By Mary Pringle for The Island Eye News
Photos by Barbara Bergwerf
It’s an exciting time when our nesting sea turtles return to nest in the dunes on the Isle of Palms and Sullivan’s Island. When the first two nests were laid on Kiawah Island and Hilton Head the last week of April, we knew we would soon get our first one. On the morning of May 7 there were tracks two feet wide leading up to a spot in between two dune walkovers not far from the 6th Ave. access path.
Frannie Bryan was out for her very first turtle patrol as a new member of the Island Turtle Team. Along with her were Ellen Gower and Jackie Taylor, veteran members of the team who have found many nests in the past. Once we located the eggs by probing the sand, we decided to leave the nest where it was laid. It was marked with the orange sign provided by SC Department of Natural Resources, which notifies the public of the protection that the eggs, hatchlings and adult loggerheads receive by law since they are an endangered species.
After six more nights two more nesting loggerheads visited the Isle of Palms in the wee hours of the morning on May 13 laying Nests #2 and #3. One of these was
again up against two of the many sets of wooden stairs crossing the dunes in the 600 block of Ocean Blvd. Nest #2 was found by Elaine Schupp and Jane Solomon. Jane was on her first day of turtle patrol.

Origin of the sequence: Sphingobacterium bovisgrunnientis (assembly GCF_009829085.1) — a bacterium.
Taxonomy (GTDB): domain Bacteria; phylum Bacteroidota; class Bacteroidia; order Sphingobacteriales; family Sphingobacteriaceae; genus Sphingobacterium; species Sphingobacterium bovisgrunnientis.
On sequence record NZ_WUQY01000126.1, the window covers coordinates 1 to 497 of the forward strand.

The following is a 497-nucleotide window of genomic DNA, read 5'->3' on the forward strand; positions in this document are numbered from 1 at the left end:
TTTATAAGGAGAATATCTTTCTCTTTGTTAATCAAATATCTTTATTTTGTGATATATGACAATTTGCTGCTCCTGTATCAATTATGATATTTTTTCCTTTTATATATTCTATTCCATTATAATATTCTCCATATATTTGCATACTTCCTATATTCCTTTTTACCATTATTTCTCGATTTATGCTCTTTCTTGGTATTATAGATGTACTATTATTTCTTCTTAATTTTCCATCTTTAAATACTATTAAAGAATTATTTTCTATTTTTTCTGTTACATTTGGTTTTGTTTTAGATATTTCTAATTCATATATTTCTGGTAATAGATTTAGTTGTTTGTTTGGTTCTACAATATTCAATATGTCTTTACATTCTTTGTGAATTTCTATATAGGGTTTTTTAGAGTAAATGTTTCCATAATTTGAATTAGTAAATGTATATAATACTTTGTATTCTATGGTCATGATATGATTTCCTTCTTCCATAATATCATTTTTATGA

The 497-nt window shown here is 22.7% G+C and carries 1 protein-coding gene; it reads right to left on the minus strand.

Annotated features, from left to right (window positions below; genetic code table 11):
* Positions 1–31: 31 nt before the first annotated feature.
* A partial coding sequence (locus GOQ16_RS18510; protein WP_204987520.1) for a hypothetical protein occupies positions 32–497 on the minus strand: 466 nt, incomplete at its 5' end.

Nest #3 found the same morning was on the northern edge of our patrol area in Dewees Inlet beyond the 17th tee of the Links Golf Course in Wild Dunes. Mary Michels was taking her first walk looking for nests just as Jane and Frannie were.
She was partnered with Kristen Ayers and Christel Cothran who have found many nests.
None of these first three nests was relocated and coincidentally all were found by newbies on their first walk. Beginner’s luck must be a real thing. We are hoping to be able to find and protect many more nests between now at the end of the season in the fall.
Mary Pringle has been the Project Leader for the Isle of Palms/ Sullivan’s Island Turtle Team since 2000. It is one of about thirty nest protection projects under the South Carolina Department of Natural Resources. She is also on the Sea Turtle Stranding and Salvage Network.